Chris Haslam, Paul Hart, Louie Barletta, Rodney Mullen and the rest the Globe team are trippin balls over in Europe right now. Here’s some video coverage compliments of Route One of their demo at London’s SouthBank.
Good news for London’s skaters. Recently Mayor Boris Johnson said that he supports the London Undercroft Southbank Skatepark. He still supports the development there, but only if the skatepark remains untouched. The Southbank Centre board have decided to withhold their planning application; “The Board will now undertake a final search for an alternative funding model to keep the widely supported Festival Wing redevelopment scheme alive.”
When the original plans were announced, the skate community’s outcry was so loud that it couldn’t be ignored (see Long Live Southbank). They gave the Lambeth Council 20,000 signatures objecting.
This could be a massive win for the skateboarding community, not only in London, but worldwide.
London’s Southbank Centre has revealed some new plans for the proposed Hungerford Bridge Skatepark, which is supposed to replace the current space that the Southbank undercroft is using. Southbank Centre commissioned Iain Borden (Professor of Architecture and Urban Culture at the Bartlett School of Architecture) and Rich Holland (Architectural designer at Floda31), who has been involved with a bunch of different sculptures and installations with ‘skatability’ in mind, to illustrate the new plans.
Long Live Southbank managed to get over 40,000 signatures on a petition to save the area from being destroyed by retail developments (worth £120 million). The Southbank Centre think that the space has more potential that is being utilized at the moment though, and if the skaters agree, are willing to spend up to £1 million on building the new space, which is 120 metres further up the river and 10% larger in size.
“We want skating and other urban arts to continue to flourish at Southbank Centre and we hope these proposals show we’re committed to a permanent riverside skate site right next to the Royal Festival Hall.” She added that the current designs are “not set in stone” because “community sites like these are enormously enhanced by organic development through the use and input of the users themselves.” – Jude Kelly
Iain Borden said that “the three visualisations of the site certainly offer everything functionally that is already in the undercroft. They have steps, ledges, things that skaters can manoeuvre onto. They also have a reasonably flat floorspace. I would say it’s better if you just measure it quantitatively. What it doesn’t have is the 35-year history. But give the Southbank Centre their due. Normally a commercial developer comes along and says, ‘You’ve had your free ride, sod off.’ It’s part of the game because skateboarders use space they don’t own. What the Southbank are offering the skateboarders has never been offered to other skateboarding groups anywhere else in the world.”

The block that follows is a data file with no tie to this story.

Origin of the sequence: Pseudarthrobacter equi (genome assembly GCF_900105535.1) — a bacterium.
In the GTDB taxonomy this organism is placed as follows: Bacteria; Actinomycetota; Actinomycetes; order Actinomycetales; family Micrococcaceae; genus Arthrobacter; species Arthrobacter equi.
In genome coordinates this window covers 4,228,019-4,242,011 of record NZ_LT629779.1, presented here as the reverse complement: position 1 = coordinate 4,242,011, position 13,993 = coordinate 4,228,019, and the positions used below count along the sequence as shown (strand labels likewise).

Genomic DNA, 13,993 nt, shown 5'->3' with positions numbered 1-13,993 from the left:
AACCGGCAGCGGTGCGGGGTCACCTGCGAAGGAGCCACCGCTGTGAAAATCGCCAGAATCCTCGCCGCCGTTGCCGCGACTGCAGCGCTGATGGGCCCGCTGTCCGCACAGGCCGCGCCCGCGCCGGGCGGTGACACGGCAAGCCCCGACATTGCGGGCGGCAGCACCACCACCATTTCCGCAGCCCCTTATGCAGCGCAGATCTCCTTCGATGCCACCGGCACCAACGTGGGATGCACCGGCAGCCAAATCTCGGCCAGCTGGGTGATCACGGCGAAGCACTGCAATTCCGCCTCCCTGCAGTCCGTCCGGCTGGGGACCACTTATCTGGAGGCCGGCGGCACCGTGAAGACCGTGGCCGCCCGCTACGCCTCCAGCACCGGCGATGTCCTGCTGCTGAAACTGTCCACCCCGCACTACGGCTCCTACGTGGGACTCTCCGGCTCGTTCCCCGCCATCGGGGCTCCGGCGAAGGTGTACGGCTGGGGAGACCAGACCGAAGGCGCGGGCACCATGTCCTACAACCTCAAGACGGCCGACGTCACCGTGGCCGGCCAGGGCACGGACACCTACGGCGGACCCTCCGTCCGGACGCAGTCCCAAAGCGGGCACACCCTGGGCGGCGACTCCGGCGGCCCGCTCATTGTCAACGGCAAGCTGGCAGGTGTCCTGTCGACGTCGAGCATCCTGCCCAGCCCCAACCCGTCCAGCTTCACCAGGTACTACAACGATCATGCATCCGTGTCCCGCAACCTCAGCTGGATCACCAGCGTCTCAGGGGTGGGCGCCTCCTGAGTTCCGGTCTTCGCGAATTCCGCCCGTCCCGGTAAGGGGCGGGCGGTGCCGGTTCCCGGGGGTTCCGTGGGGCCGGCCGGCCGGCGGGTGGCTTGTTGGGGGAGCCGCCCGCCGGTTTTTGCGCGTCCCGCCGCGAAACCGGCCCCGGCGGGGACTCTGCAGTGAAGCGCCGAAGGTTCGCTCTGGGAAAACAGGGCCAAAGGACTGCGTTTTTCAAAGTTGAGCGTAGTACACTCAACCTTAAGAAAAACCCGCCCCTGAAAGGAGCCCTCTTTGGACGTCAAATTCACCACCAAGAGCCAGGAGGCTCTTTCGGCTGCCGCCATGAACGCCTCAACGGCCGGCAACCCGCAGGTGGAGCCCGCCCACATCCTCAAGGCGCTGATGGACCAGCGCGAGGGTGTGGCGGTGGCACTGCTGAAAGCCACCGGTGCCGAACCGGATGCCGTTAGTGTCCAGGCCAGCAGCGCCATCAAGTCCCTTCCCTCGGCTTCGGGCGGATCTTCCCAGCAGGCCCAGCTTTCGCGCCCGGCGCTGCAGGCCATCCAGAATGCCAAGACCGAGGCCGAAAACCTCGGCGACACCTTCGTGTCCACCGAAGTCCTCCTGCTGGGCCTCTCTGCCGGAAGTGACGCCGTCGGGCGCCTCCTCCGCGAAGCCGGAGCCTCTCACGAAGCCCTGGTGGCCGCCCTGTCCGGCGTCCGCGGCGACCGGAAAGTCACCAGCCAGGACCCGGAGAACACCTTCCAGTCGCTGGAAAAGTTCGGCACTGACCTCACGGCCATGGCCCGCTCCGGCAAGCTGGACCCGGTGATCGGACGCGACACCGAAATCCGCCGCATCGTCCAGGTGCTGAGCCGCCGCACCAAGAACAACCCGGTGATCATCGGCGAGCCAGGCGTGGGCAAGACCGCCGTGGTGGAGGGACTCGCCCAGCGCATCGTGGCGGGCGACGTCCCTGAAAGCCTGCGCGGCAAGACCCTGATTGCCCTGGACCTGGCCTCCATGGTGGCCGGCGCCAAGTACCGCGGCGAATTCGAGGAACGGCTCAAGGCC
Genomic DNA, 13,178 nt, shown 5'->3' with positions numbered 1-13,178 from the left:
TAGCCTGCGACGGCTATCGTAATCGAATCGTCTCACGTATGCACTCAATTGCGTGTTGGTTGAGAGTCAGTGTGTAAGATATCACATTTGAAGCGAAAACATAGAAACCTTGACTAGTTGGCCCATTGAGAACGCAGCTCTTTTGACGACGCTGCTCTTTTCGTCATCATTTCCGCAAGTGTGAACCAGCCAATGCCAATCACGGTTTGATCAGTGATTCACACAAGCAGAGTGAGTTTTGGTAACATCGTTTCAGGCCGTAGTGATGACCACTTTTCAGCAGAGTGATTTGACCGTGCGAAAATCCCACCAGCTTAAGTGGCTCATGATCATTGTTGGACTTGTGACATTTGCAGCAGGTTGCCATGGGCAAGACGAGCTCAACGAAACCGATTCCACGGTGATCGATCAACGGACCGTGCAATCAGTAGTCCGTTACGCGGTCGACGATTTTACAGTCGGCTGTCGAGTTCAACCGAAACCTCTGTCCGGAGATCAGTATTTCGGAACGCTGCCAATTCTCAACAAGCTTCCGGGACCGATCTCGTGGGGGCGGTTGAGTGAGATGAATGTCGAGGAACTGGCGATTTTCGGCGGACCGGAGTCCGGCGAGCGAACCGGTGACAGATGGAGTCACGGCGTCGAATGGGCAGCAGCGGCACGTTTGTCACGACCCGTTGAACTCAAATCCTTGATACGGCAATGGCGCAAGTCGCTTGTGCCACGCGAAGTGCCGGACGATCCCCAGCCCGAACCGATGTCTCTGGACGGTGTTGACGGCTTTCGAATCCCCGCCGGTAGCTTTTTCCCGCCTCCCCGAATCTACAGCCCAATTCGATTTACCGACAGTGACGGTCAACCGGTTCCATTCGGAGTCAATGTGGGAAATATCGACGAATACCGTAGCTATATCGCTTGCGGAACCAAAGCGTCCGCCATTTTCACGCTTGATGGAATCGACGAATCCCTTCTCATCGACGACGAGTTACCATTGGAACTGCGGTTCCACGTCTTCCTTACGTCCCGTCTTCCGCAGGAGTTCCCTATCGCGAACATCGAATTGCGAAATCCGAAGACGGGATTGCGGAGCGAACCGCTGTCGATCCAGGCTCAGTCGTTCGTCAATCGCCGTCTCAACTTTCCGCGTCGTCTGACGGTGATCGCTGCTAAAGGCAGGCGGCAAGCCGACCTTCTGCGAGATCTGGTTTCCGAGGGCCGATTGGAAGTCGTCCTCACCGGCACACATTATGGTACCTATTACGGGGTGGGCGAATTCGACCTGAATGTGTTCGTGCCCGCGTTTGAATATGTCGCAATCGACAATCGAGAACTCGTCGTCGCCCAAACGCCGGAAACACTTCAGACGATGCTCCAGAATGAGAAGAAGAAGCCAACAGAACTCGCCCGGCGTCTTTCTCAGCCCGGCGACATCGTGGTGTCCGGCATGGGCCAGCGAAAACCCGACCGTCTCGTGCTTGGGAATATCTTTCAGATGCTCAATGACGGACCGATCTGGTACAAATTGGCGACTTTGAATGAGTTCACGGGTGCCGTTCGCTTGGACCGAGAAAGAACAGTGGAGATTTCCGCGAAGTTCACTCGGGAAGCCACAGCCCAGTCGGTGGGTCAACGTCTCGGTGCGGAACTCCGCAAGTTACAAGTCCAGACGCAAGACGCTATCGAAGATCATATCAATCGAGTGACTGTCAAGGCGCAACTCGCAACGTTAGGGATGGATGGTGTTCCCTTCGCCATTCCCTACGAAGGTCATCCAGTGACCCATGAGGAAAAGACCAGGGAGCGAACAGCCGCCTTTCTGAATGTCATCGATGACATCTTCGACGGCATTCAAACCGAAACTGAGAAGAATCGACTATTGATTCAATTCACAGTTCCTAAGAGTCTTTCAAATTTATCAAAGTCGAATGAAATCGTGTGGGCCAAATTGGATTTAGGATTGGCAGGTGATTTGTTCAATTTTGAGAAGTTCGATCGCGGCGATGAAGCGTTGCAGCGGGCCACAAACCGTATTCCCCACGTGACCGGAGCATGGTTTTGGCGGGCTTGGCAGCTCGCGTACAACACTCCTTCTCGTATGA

What do you think about the plans?
After the Vans Skate Team Demo at Southbank in London on 3 September, they spoke to Southbank’s Henry Edwards-Wood about the threat to destroy this legendary skate spot. Henry talks about why he is against turning the space into a retail space, and about the heritage of Southbank skateboarding.
For those of you who haven’t heard already, the world famous Southbank in London is under threat by retail development.
Long Live Southbank is a non-profit organisation started by skateboarders to preserve London’s unique and renowned Southbank Undercroft and to represent it’s diverse creative community of skateboarders, BMXers, artists and visitors. They give them a voice and raise awareness about the imminent threat of the destruction of a creative community who have turned a dead space into a thriving visual hub for 40 years. Their mission: To preserve and protect the Southbank Undercroft site from relocation, gentrification and sanitisation. If successful in our bid to preserve this historic London landmark, our role would then be to act as a committee dedicated to looking after the interest of its users and to improve the site in a way which compliments and enhances the original features which first attracted the skateboard community in the early 70’s.
They currently have more that 26,000 members from all walks of life, art forms and social backgrounds.
Find out more:
Article by John Crace: www.theguardian.com/uk-news/2013/jul/29/skating-south-bank-skateboarding-undercroft
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Nike SB Go Skateboarding Day 2013 London
The Nike SB team celebrated Go Skateboarding Day in style with a tour of East, South, Central and West London. Taking in spots old and new they stopped off at the Hackney Wick park, Homerton bumps, Elephant & Castle, South Bank and ended with a final session at BaySixty6 off Portobello Road.
Local skaters joined the team en route to get their stoke on and pick up a limited edition GSD tee.
With new team riders Capser Brooker and Joe Gavin in the mix, a solid 10 hours went down in honour of skating.